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Interview: Tim Slover, Author of The Christmas Chronicles: The Legend of Santa Claus

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A writer and professor of theater at the University of Utah, Tim Slover’s plays have been produced off-Broadway and in theaters throughout the United States and in London, a place dear to his heart and where he happily spends part of the year.  Mr. Slover is married with two sons, who just happened to be the original audience for The Christmas Chronicles

With Christmas around the corner, The Christmas Chronicles, The Legend of Santa Clause is a not-to-be-missed book!  I greatly enjoyed Tim Slover’s answers to my interview questions, showing a great sense of humor, and I hope you enjoy them as well!

Please tell us a bit about your book: The Christmas Chronicles — characters, plot, etc.

The Christmas Chronicles is a biography of a man called Klaus, who lived his mortal life in the 14th Century in the region of Germany known as the Black Forest. Later on Klaus became known by lots of names, including Santa Claus. The biography tells how Klaus came to be that person. It was a bit of a rough road, but he had some amazing help — from his beloved wife, Anna, from a remarkable reindeer, Dasher, and from the mysterious Green Council. He needed it because he was — still is, actually — plagued by a ruthless opponent, Rolf Eckhof. Plus, there were a lot of problems to solve, not least of which was how to deliver toys all over the world. The Christmas Chronicles explains how it’s all accomplished. I was amazed when I found out the truth.

If you could meet, in person, any of your characters, who would it be and why?

It would be the reindeer Dasher. I’ve always sort of suspected animals know a lot more than they let on to us. The Christmas Chronicles reveals just how smart — and how heroic — they can be. I mean Dasher carries a flight map of the entire world in his head! And he’s one of the bravest people I know of. Love to spend some time flying around with him!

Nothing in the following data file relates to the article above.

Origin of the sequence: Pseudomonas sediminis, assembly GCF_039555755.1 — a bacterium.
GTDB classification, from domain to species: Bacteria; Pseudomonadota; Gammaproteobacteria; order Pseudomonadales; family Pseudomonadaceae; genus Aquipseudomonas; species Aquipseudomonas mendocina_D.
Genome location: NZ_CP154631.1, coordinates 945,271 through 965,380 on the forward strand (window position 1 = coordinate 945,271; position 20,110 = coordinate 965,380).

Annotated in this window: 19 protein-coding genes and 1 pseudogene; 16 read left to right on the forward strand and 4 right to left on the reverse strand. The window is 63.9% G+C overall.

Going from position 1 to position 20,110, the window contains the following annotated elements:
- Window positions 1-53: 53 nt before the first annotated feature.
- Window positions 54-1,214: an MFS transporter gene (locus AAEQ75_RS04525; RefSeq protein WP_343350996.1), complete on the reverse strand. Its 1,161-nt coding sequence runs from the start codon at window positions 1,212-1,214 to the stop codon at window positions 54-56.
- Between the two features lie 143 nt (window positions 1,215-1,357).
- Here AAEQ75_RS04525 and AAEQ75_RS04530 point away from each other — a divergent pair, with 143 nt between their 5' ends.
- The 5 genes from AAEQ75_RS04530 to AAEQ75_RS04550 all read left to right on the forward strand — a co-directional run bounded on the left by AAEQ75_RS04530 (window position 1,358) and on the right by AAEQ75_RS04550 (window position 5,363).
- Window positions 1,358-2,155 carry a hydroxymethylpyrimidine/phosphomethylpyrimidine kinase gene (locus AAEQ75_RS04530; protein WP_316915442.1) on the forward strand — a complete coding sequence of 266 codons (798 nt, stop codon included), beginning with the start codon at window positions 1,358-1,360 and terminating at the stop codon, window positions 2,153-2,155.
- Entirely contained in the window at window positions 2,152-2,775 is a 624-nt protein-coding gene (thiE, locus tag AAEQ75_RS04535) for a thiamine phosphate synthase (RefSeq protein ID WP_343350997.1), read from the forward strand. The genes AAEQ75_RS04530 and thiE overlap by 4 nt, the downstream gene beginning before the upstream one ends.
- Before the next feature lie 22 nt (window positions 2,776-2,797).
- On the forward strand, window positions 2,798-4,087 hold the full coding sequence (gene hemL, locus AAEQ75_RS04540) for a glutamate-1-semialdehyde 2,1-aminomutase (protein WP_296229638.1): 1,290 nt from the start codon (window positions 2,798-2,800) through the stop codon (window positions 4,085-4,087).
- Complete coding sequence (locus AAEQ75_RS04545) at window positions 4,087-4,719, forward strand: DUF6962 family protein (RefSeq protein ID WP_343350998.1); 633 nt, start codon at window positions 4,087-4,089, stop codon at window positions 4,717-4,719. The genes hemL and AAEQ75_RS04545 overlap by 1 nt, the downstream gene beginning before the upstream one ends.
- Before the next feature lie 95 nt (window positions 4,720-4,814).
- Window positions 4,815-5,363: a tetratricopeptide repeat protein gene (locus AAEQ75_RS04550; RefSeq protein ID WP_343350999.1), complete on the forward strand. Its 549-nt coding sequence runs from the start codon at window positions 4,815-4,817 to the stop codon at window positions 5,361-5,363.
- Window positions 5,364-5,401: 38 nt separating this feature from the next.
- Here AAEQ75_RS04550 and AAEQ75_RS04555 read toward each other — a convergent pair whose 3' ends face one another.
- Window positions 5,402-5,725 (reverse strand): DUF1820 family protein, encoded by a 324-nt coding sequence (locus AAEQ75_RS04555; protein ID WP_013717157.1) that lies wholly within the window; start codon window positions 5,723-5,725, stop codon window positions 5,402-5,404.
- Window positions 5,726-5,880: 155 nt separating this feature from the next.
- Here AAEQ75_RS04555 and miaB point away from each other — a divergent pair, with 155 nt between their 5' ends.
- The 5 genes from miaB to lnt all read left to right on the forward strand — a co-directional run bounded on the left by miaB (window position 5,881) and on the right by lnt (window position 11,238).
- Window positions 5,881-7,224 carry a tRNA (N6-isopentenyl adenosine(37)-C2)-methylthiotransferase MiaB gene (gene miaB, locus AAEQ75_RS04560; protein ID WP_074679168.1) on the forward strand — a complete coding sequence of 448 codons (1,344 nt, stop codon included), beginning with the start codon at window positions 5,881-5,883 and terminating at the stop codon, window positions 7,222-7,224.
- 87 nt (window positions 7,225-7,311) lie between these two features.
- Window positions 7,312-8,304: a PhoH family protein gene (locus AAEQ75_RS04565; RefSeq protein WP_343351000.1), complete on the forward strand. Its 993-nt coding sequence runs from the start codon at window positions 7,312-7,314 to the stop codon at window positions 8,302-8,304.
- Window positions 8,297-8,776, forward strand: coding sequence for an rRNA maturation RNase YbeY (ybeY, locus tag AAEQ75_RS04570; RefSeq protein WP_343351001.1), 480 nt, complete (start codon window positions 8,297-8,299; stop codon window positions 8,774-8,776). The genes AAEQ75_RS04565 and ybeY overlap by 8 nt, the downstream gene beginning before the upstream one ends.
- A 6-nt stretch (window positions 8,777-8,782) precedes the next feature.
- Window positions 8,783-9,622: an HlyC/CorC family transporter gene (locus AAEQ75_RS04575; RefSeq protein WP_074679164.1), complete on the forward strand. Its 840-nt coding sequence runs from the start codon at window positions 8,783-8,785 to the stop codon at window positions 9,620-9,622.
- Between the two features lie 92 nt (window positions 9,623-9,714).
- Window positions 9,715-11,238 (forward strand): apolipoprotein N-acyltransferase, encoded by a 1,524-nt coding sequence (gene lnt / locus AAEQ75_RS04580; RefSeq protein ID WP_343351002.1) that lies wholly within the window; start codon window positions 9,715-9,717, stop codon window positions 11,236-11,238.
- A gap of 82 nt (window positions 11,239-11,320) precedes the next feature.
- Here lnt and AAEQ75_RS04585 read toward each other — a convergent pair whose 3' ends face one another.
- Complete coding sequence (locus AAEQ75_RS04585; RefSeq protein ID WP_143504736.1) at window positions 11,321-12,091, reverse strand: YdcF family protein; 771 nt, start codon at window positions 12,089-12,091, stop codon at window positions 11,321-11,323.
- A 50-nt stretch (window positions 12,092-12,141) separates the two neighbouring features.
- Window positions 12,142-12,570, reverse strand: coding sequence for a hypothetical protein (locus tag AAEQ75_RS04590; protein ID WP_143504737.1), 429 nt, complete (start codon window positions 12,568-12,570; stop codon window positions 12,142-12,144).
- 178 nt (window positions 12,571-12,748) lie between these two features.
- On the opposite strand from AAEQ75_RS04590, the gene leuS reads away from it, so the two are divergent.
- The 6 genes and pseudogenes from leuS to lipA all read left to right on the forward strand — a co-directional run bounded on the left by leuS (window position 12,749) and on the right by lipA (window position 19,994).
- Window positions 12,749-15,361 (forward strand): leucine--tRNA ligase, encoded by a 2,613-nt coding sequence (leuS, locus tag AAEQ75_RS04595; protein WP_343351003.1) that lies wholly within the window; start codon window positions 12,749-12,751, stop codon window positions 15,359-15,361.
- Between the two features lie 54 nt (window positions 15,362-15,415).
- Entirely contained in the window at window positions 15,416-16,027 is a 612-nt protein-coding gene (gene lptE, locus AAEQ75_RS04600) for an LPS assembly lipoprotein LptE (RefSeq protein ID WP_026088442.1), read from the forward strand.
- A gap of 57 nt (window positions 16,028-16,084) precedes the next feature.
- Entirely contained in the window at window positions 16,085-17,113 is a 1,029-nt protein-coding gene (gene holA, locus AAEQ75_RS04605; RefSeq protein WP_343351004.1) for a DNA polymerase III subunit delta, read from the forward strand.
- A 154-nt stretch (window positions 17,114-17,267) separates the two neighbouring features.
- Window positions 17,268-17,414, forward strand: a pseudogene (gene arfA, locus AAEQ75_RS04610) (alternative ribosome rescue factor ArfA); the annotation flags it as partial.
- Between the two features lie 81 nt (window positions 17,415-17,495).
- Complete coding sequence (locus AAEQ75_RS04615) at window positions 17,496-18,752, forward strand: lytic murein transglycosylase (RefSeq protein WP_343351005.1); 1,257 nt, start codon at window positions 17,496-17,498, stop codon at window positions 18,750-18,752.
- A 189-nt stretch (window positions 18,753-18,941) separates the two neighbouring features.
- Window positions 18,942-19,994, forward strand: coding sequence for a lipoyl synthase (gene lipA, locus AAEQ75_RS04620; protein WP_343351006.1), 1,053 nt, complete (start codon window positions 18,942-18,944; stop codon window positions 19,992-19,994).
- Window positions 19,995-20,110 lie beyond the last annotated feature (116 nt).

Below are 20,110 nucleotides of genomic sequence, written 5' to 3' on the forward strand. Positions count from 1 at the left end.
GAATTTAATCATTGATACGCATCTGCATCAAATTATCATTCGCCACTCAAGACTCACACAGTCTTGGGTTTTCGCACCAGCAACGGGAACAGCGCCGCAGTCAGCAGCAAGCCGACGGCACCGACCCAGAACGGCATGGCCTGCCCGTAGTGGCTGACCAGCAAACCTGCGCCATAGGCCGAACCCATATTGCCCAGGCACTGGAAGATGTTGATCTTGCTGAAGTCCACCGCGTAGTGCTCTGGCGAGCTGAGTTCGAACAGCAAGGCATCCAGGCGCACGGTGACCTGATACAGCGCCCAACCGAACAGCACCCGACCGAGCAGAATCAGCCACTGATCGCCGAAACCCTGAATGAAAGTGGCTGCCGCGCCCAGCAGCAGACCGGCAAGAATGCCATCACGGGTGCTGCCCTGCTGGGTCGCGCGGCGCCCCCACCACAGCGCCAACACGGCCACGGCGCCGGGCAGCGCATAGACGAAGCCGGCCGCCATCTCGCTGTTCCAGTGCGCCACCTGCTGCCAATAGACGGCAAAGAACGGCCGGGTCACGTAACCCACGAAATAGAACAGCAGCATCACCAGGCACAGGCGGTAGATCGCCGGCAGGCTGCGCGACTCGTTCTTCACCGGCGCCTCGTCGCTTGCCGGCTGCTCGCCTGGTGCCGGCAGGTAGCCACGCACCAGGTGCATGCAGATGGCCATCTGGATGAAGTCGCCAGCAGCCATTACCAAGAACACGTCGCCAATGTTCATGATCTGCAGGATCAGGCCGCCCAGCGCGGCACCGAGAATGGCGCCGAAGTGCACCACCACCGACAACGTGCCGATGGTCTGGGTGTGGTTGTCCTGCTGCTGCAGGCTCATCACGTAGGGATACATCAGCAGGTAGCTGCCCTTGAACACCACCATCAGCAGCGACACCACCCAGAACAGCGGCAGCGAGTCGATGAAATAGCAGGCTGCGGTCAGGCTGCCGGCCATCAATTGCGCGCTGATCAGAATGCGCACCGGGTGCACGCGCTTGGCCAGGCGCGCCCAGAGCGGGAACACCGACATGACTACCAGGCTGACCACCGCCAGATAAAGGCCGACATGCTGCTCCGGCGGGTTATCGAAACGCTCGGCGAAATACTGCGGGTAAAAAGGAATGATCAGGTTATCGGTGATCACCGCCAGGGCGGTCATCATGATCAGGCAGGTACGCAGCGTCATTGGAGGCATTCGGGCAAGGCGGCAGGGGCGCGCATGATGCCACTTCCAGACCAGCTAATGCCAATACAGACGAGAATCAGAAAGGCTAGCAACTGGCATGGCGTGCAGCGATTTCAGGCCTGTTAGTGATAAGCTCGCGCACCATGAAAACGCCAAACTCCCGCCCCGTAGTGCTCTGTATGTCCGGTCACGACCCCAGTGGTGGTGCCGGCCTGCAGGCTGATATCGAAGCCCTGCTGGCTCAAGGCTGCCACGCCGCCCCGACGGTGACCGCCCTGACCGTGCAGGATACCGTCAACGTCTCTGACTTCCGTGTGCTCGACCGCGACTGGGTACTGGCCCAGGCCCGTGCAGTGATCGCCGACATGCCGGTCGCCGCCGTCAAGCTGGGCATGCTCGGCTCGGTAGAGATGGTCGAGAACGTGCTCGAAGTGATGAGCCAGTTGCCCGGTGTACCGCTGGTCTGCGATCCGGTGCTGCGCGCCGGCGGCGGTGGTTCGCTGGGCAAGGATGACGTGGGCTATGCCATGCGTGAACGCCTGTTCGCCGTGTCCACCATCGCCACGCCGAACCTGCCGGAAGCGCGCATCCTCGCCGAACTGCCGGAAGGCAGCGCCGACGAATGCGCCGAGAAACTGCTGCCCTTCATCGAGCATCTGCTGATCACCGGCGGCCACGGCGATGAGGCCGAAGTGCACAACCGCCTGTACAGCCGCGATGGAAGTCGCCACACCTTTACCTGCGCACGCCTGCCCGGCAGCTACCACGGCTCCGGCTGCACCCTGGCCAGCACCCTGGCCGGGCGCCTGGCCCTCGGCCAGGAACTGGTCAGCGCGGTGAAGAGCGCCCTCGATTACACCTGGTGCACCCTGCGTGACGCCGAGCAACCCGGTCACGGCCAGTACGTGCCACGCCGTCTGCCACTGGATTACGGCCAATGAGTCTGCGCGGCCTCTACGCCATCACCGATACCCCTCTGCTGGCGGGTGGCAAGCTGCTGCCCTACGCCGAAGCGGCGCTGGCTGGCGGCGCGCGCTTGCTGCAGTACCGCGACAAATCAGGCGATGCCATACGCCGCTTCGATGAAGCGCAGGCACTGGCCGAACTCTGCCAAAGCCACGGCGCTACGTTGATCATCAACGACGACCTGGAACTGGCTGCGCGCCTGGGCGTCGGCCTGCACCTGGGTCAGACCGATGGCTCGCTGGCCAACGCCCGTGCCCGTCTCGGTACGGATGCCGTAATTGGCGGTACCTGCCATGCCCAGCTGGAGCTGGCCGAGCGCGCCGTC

If you could fictionalize yourself and put yourself in any situation, how would it play out? Could you give us a scene/scenario of such an occurrence?

Ok, I’m in a meeting with an editor — and let’s throw in a theatre producer and, what the heck, a studio head — and they’ve all just finished my latest manuscript, and they all say in unison, like a Greek chorus, only cheery, “This is just perfect. There is absolutely nothing you need to change. Take the day off.” You said fiction, right?

Do you have any particular habits that you do while writing? Places you write the best, foods, drinks, etc that help set your “writing mood”?

This is absolutely, I promise, the truth: I write in a downstairs room in my house with two standing lamps which must be on, and some candles which must be lit (one of which should smell like something good; currently amber). There has to be music playing, or I get antsy, but it has to be music which relates to what I’m writing, and it can’t have words in English (duh). I like to have a drink going: diet coke, peppermint tea with a healthy amount of sugar (oxymoron, I know), hot chocolate (seasonal); I don’t like to have food; well, I like to, but for some reason when I indulge in food, I always end of feeling guilty and gross because something in my brain says I shouldn’t eat at a computer. And I play a lot of online solitaire before I start. But not during.

What are you reading right now?

A few things. I took a deep breath and started The Pillars of the Earth because I love cathedrals. I’ve never read Follett before, but I’m an instant fan. I’m also reading a lot of plays on topical issues: Ruined by Lynn Nottage, Enron by Lucy Prebble, Guantanamo by Gilliam and Slovo, and The Power of Yes by David Hare.

Who are some of your favorite authors and/or books?

I’m a proud Tolkien reader; also C.S. Lewis, especially Perelandra and Till We Have Faces. I have a deep love affair with the writing of P.G. Wodehouse; I believe Stiff Upper Lip, Jeeves would save the world if the world would only let it. I’m rediscovering how much I like Hemingway because my son is reading him — I know, I know, all that macho bravado, but what a way with a sentence. I like The Moveable Feast best right now. And, not to be cliché, but I love Shakespeare. In fact, forget everything else I said: King Lear is the best thing anyone ever put on paper.